|Photo of the month – March 2016
Breakdown of communications!
We live in an age of wall-to-wall communication. People are constantly on the phone, texting or reading text messages. Every fifteen minutes, WhatsApp brings us up to date with everything, and even our cars are full of devices that are constantly communicating with each other. But there are some exceptions: The load has been left out. In this particular case, nobody told it that they were all heading for the end of a tailback and that it was time to brake.
Figure 1 [Raymond Lausberg]
In the event, the vigilant driver braked in good time and brought the truck to a stop at a safe distance from the vehicle in front, thanks to the good level of friction between the tires and the asphalt highway surface. But he had forgotten to inform his load, which was somewhat lacking in the friction department, that he was braking. And the load was taken entirely by surprise by the sudden negative acceleration of the loading surface it was standing on. It only had a couple of forlorn belts to hold on to and made a valiant attempt to do so, but the dunnage on which the oak beams had been placed had already begun to roll.
Figure 2 [Raymond Lausberg]
And the entire load began to move.
Figure 3 [Raymond Lausberg]
All were curious to find out where the mystery tour would take them, after all, everything had gone smoothly up until then. But then there was an almighty bang. As one, they collided headfirst against the end wall of the trailer. Thank goodness that our friends were all made of tough European oak, sawn and bolted together horizontally, so that a hefty thump against the end wall was not going to do them any harm.
Figure 4 [Raymond Lausberg]
But, as Figure 4 clearly shows, the end wall was not able to withstand the attentions of the journeying wooden beams.
And in one sense, this accident really is about communication: The load communicates with the loading surface using only friction and a few assistants, which were, in this case, far too weak, too few, too small and too badly attached. The load itself is made up of oak beams bolted together horizontally. In effect this means that we are dealing with something more akin to wooden sheets made up of individual beams, and which are extremely thick. The front package seems to be secured with just two tie-down lashings. But let's have a look at Figure 5,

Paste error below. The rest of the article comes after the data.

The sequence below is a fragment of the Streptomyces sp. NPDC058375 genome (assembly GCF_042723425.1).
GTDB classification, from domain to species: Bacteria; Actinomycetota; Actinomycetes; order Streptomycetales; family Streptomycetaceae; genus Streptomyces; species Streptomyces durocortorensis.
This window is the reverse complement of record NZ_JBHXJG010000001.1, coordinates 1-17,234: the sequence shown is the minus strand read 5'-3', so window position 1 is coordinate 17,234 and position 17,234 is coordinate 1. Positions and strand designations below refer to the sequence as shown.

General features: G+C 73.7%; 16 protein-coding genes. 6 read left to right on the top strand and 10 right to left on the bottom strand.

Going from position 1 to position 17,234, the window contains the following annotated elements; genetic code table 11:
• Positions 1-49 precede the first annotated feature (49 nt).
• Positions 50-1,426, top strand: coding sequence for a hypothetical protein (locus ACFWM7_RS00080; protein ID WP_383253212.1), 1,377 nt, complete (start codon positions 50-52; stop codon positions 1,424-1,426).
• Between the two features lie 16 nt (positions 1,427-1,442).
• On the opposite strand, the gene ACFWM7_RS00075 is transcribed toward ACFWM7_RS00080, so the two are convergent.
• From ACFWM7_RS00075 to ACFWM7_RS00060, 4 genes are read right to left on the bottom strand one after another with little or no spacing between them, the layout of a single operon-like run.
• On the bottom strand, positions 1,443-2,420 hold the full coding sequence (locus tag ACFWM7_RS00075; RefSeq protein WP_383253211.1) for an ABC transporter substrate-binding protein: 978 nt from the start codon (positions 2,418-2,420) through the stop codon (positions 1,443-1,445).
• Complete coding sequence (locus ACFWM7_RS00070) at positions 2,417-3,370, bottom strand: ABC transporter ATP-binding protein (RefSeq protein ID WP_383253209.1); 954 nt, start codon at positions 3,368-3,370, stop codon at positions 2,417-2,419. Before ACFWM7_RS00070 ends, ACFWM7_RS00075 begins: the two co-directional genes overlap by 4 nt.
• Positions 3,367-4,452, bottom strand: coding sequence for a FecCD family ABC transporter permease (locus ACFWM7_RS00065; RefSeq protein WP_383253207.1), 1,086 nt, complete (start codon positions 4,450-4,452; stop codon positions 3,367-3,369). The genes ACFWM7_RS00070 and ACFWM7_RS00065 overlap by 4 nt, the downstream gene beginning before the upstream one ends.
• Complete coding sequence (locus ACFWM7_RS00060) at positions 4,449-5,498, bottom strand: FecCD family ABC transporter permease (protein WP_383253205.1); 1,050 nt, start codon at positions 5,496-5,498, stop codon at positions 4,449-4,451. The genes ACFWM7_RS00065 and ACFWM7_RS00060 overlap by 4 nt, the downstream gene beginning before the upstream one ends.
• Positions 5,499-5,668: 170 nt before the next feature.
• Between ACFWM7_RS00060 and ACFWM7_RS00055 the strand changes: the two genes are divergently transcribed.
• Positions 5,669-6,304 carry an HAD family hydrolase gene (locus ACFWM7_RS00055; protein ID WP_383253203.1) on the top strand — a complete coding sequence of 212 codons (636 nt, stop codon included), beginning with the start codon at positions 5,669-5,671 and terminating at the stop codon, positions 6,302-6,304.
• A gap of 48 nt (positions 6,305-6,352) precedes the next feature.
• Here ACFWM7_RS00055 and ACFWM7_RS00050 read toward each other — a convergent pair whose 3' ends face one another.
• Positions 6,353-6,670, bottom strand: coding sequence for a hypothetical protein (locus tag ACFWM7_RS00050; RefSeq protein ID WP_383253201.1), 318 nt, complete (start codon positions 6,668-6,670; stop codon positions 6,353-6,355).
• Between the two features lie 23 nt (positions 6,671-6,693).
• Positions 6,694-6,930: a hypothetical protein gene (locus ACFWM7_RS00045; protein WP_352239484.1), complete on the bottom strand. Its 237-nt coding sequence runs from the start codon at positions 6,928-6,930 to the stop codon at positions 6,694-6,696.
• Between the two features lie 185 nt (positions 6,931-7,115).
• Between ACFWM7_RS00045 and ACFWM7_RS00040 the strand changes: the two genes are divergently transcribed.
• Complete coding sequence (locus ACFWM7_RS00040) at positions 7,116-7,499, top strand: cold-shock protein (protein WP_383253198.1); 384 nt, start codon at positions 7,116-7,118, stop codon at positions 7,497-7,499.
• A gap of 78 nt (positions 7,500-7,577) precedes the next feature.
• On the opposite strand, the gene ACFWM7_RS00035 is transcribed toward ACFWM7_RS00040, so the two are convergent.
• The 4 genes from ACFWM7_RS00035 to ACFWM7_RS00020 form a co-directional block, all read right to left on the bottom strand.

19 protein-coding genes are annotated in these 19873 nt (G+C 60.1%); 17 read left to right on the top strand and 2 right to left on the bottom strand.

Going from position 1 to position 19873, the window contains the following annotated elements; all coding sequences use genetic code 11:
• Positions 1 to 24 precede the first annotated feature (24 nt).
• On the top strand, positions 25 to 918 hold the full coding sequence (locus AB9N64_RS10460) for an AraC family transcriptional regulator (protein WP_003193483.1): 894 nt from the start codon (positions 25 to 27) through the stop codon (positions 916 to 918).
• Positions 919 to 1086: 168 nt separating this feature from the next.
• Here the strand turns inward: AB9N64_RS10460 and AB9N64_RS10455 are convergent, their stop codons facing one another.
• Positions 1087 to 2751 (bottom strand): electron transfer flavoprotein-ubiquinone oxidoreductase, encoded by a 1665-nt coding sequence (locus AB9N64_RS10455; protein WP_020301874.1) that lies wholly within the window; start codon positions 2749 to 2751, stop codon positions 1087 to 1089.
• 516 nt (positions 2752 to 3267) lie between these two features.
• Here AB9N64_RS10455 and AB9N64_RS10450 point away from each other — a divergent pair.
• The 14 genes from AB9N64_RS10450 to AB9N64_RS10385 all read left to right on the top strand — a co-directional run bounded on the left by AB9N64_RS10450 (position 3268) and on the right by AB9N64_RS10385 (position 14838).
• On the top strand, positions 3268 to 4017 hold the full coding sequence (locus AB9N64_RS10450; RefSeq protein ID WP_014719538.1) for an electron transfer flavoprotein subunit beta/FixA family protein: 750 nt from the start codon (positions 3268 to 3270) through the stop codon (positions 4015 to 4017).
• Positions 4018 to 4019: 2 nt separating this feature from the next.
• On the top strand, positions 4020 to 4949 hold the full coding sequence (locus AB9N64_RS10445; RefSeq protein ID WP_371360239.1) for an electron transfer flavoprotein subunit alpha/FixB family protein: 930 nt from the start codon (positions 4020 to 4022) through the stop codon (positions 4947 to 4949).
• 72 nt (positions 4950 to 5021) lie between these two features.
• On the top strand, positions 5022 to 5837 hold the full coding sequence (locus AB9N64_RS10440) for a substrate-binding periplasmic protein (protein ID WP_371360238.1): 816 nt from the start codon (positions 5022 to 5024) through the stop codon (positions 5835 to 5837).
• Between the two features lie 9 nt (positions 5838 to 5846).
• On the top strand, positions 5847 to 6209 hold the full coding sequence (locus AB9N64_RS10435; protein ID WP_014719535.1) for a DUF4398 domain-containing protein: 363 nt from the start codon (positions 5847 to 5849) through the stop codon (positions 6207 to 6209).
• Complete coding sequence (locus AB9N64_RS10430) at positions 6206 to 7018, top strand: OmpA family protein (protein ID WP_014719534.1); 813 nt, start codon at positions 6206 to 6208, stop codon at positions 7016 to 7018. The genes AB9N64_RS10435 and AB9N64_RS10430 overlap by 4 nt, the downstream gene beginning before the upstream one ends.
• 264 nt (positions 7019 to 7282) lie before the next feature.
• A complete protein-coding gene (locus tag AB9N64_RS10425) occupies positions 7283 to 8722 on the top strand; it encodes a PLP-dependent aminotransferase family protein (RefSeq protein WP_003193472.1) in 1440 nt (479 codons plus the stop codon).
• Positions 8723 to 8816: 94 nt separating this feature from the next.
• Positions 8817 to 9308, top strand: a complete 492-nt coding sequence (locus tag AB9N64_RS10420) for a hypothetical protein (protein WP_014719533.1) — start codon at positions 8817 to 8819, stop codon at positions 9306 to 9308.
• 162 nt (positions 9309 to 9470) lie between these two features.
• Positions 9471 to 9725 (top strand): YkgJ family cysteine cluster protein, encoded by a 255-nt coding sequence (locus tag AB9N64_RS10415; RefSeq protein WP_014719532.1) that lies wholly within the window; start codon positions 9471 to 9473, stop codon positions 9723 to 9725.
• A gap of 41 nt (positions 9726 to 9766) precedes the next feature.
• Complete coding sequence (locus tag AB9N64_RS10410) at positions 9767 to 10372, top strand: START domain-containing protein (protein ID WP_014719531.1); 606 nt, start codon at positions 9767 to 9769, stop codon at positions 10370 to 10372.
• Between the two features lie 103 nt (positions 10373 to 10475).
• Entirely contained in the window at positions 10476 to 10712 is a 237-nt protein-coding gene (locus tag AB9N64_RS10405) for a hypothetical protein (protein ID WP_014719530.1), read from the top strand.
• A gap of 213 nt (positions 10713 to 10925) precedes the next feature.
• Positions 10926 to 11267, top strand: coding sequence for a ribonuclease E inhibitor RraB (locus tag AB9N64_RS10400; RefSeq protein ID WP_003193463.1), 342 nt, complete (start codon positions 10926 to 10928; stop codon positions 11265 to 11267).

Figure 5 [Raymond Lausberg]
Now we can see that there is a third belt at the end of the first package. This was undoubtedly attached nearer the front, but the load has traveled a little further forwards towards the end wall. Another thing that Figure 5 shows exceptionally well is that the belts had been passed over the sharp, sawn corners of the oak beams with no edge protection whatsoever. But this was clearly not an issue, since the load has slipped forwards considerably and the belts managed to survive the slippage.
Figure 6 [Raymond Lausberg]
One reason why the belts withstood the slipping load could be that the load had been placed on dunnage which was standing on edge. This mnemonic will help you remember:
"Small feet, narrow and tall, more often than not lead to a fall."
In the foreground we can see a belt that had originally been lashed over both packages of the load. We also get a good idea where the dunnage that we can see at the bottom right came from. The photo clearly shows that both pieces of dunnage were on edge and, as if that wasn't enough, they have bark on the corners, which tends to promote rolling and tipping. The moment this upright dunnage tips over as a result of the load slipping, any pre-tensioning force in the belts is completely lost. The load is no longer secured and is free to make its way towards the end wall.
Figure 7 [Raymond Lausberg]
The force that must have been unleashed to push the end wall forwards out of its bolted or welded joints is truly impressive.
Figure 8 [Raymond Lausberg]
This photo shows the trailer without the tractor unit against the blue winter sky: an amazing image that speaks volumes.
Figure 9 [Raymond Lausberg]
And here is a view from the side, which leads us neatly on to the question of how to secure a load like this properly.
As we have said, the belts must be protected from the sharp edges of the beams with edge protectors. The dunnage must have an elongated rectangular cross-section. Either sufficient tie-down lashings must be used on the load or it must be loaded as a tight fit to the end wall. This can be done in a number of different ways:
- On the one hand, the cargo can be loaded hard up against the end wall:
- If this is not possible for reasons of load distribution, the cargo can be loaded a little further back and the top two or three layers of wooden beams can be pushed forwards or loaded in such a way that they rest against the end wall. If this is done, the tie-down lashings have a dual effect: They deliver friction downwards to the loading surface and upwards to the beams resting hard up against the end wall.
- Alternatively, the gap can be filled with pallets or similar to form a tight fit.
- If none of this is possible, bolted beams like this are ideal for being secured with loop lashings. These must be placed crosswise over the front of the load, taken to the back on both sides and attached to different load securing points.
Your load securing columnists as always wish you a safe journey.
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